Here is a quick overview of some tips to consider in the design of email templates:
- 1. Design For The Top 600 Pixels by 3 Inches
- 2. Make Links look like Links
- 3. Minimize the use of images
- 4. Minimize Copy and Text
- 5. Be CAN-SPAM Compliant
- 6. Make it easy to Unsubscribe
- 7. Personalize Subject Lines and Content
- 8. Avoid using CSS
- 9. Always Test
You need to make sure that your value proposition, call-to-action, and other key information that will ensure the users keep reading is within the first 600 pixels of length and three inches in depth. This is because the email will first be within an email preview pane which of course, is the first thing the user sees. Eliminate any useless information here and avoid heavy use of email graphics that may not load when designing the email preview section.
Make the links in your email stand out while at the same time looking like links if you want the best click-through possible. At a minimum, the links should always be underlined. Do not use images or buttons to denote a link. If you must do so, make sure there is a corresponding text link close to it.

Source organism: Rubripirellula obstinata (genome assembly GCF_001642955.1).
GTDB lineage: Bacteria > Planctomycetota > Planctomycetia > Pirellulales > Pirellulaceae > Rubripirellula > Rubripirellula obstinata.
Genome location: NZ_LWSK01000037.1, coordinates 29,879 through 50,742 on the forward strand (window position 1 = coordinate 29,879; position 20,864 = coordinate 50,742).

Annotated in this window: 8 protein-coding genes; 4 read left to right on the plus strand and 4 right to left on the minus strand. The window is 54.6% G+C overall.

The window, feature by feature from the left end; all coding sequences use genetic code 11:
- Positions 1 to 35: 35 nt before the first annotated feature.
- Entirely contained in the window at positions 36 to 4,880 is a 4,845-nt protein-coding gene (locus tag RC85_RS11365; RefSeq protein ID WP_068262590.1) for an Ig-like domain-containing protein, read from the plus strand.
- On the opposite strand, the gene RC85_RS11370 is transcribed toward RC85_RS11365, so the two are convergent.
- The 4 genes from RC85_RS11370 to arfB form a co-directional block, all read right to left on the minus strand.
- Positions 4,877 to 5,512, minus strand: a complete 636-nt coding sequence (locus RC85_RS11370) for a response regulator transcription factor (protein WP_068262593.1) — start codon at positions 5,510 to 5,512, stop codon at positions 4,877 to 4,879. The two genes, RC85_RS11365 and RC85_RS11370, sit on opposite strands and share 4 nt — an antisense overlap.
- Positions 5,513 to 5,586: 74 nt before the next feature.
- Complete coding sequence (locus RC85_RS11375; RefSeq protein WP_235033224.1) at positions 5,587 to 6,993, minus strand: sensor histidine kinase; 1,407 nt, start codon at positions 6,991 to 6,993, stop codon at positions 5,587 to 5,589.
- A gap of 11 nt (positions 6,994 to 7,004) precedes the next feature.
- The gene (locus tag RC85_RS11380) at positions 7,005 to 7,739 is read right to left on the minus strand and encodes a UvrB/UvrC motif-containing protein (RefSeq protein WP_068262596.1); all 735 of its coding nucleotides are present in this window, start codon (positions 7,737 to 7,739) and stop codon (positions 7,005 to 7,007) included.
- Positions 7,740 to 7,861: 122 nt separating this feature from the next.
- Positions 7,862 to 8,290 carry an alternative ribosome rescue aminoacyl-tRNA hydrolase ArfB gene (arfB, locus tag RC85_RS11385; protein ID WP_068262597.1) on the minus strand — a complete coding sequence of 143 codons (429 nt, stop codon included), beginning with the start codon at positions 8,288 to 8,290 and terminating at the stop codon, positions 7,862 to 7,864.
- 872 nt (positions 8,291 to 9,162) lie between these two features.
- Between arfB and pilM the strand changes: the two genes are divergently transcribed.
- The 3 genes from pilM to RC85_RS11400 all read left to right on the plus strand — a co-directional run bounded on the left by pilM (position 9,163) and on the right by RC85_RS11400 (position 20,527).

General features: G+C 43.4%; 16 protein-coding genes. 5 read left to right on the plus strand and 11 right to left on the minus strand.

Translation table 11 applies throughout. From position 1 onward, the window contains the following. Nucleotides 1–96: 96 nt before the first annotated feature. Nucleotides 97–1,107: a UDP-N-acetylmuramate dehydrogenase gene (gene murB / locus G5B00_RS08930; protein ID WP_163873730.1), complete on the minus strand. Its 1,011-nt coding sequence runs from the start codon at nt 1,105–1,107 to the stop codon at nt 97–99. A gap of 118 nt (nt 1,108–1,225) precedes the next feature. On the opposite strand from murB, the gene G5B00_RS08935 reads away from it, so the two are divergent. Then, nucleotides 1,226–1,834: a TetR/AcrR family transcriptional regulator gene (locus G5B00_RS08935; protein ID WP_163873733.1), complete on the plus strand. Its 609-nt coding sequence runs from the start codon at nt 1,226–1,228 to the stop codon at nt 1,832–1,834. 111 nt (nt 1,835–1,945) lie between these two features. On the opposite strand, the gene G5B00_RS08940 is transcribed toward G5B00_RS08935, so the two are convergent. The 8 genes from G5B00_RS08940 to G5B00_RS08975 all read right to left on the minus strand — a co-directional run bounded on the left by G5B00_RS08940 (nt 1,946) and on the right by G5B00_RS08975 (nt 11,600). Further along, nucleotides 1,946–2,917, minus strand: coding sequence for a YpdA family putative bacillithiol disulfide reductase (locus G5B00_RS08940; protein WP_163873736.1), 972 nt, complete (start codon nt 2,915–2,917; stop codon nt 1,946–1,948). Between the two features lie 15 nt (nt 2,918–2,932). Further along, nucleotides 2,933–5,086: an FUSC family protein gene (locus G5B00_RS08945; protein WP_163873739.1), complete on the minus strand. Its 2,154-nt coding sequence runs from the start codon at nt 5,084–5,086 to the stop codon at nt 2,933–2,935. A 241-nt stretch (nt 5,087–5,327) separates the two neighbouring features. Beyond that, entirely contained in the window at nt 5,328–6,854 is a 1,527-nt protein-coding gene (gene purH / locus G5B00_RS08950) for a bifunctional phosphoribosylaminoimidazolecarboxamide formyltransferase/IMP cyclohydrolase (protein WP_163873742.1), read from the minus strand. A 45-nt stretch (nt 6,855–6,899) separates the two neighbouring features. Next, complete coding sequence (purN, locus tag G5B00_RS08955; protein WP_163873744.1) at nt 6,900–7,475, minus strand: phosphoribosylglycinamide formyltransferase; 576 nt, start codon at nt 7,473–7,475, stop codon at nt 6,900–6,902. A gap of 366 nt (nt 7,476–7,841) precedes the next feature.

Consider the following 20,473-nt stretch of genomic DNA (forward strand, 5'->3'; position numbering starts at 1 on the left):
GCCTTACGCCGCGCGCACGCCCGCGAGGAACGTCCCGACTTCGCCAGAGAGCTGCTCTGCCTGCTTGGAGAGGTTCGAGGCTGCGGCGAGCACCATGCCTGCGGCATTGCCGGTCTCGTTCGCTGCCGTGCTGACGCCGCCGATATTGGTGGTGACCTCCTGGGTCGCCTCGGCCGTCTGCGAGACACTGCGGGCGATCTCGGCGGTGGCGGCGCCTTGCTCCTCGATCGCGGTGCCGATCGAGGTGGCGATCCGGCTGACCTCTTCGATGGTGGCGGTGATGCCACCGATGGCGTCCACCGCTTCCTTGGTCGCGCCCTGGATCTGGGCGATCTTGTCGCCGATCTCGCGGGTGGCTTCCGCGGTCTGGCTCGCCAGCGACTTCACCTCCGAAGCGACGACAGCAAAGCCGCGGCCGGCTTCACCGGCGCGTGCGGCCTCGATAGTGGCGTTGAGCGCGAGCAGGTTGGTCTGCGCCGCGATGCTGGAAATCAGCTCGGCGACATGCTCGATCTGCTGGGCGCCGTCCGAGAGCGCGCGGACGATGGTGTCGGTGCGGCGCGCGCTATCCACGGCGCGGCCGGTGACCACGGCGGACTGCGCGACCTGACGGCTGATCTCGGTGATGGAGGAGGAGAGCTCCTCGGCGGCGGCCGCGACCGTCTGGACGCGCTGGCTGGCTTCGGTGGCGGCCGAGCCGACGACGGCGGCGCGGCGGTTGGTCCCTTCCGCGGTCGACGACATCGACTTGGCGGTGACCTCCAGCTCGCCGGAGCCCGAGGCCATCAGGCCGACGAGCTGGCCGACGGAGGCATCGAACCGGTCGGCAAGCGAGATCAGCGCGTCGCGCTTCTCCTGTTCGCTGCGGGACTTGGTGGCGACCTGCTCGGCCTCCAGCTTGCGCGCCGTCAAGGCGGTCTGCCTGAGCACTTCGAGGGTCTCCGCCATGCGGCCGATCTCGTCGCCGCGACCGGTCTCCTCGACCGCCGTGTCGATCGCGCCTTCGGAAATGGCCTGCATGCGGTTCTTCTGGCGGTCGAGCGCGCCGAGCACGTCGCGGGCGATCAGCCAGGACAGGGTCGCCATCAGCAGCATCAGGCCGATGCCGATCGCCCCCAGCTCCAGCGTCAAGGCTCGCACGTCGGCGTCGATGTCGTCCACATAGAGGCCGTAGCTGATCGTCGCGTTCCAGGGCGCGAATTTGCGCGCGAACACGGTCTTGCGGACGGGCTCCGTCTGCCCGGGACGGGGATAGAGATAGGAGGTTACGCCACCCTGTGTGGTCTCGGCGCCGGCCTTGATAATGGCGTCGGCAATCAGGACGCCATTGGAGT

Though images have visually compelling results, you should know that for the vast majority of your subscriber's email service providers, inbox images do not load. So the more you use images, well, the more blank spaces the majority of your subscribers will see. This is why you should not rely on images alone to sell your product or convey your message. Ensure that critical information is not trapped in an image. Tip: Always use alt and title text behind images to ensure that the text still appears even when the images do not load.
Though Copy and Text is the core of any email, you should not include so much text so as to avoid your mail going into a spam or junk folder. You also do not want to overwhelm users with more text than they should read. Tip: Use shorter text blocks that link back to full articles or product pages on your website, or to landing pages.
Ensure that: your physical mailing address is in the email, users can unsubscribe from your email, and that the email conveys that it is an advertisement. To know more about the CAN-SPAM ACT, click here: CAN-SPAM ACT
Make it easy for users to find a way to unsubscribe from your email so they do not hit the always easy-to-find "spam" button.
Emails perform better when you use a personalization field in the subject line and body of the email. Tip: The One exception is if your company deals in private information where the users may feel uncomfortable seeing their name in the subject line or body of the email.
Your email template design is unlikely to translate across multiple email service providers if you code it using CSS. Tip: If you must use CSS, make it inline.
Always test send your emails to a smaller seed list of recipients before sending them to your entire list. This lets you make sure your design displays appropriately across multiple email service providers and also to ensure your email is delivered to the inbox instead of the spam or junk folder.